On August 29, 2019, Harridge representatives met with the Crossroads Tenants Association, offering them chicken sandwiches and tamales before explaining the new terms of the Ellis Act eviction notices tenants had already received. As Bill Meyers, a member of Harridge’s development team, explained, tenants would have 120 days to vacate, though this could be extended to 240 days for the elderly, disabled or tenants with children; they would receive at least $11,125. They would also soon receive a “right to return” agreement, allowing rent-controlled tenants to move into the new development at their current rate, which they would need to sign and return within 45 days.
When these agreements arrived, they were far less flexible than tenants had hoped. Among other stipulations, the agreements specified that the “owner may abandon the Crossroads Project” at any time, thus terminating any promises to tenants, and that tenants who signed would not be allowed to disparage the property owner, or “sue, challenge, or contest, administratively, judicially, or publicly.” They also had to agree not to provide any “direct or indirect” cooperation to any other individual suing, challenging or contesting the project.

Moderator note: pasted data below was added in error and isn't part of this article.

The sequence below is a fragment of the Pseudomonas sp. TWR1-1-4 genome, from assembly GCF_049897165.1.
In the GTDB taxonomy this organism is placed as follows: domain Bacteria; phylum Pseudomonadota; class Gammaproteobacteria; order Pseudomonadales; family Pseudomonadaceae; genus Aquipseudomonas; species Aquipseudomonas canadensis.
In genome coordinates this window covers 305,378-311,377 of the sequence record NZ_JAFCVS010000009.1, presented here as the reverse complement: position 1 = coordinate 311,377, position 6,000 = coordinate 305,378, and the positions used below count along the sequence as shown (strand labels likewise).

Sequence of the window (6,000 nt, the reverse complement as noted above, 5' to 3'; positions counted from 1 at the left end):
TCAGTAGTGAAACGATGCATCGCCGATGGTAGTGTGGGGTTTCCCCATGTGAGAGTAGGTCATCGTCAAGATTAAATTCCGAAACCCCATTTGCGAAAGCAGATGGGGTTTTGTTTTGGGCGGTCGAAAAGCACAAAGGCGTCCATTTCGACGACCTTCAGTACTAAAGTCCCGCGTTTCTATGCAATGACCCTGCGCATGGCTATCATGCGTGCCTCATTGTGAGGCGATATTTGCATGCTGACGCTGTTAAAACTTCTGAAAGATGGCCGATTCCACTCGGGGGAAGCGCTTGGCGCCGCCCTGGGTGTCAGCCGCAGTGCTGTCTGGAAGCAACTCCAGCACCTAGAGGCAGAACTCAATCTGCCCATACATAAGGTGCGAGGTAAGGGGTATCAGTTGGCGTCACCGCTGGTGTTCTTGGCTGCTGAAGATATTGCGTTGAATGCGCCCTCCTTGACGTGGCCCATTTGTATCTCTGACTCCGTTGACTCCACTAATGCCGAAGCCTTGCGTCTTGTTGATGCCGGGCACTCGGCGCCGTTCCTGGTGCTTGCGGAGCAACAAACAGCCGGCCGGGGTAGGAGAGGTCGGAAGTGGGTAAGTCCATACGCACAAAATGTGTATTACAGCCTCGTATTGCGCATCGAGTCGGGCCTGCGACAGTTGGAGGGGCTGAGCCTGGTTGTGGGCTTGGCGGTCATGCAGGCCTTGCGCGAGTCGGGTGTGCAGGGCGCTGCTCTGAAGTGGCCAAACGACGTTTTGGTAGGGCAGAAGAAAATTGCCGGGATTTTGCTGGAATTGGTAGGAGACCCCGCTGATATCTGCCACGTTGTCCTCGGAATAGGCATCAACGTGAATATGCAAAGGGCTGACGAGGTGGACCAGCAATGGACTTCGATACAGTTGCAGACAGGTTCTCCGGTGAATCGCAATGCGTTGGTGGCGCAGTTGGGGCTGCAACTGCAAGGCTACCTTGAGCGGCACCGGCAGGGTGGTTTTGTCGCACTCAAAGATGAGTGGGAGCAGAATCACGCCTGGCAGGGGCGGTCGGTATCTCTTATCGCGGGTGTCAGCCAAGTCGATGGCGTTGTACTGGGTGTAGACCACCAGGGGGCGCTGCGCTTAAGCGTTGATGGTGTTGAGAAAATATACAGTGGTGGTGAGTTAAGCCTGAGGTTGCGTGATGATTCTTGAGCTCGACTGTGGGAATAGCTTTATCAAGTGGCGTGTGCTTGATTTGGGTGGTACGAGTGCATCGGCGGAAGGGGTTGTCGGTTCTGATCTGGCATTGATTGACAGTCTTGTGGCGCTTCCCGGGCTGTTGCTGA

This felt like a gag order to many tenants. Jaime Sanchez, a resident of the building, sent the agreement back with multiple conditions crossed out and a letter attached. “When a successful Plan for First Right of Refusal has been crafted along with the tenants, then I will consider the condition fulfilled,” he wrote. Two other tenants, Daniel Hernandez and Rosemary Fajarait, also objected to the agreement, but sent letters to Harridge stating their intent to return to the new development. Neither Hernandez nor Farjarait heard back.
Last December, the Los Angeles Tenants Union Hollywood Local filed a lawsuit against Harridge with Sanchez, Hernandez and Fajarait as co-plaintiffs. It alleged not only that the developer violated city conditions, but that it acted negligently and unlawfully in pressuring tenants to move out before ensuring they knew what protections and compensation they were entitled to under the Los Angeles Municipal Code and Los Angeles Rent Stabilization Ordinance.
In the union’s five-year history, this was the first time they’d ever filed a suit against a developer. “Typically the threat of the union suing was enough,” explains Susan Hunter, the union case worker assisting the Crossroads tenants. She sees the suit as a way to “acknowledge that we can’t keep displacing tenants from rent controlled housing in order to build luxury housing that the majority of workers in this city can’t afford.”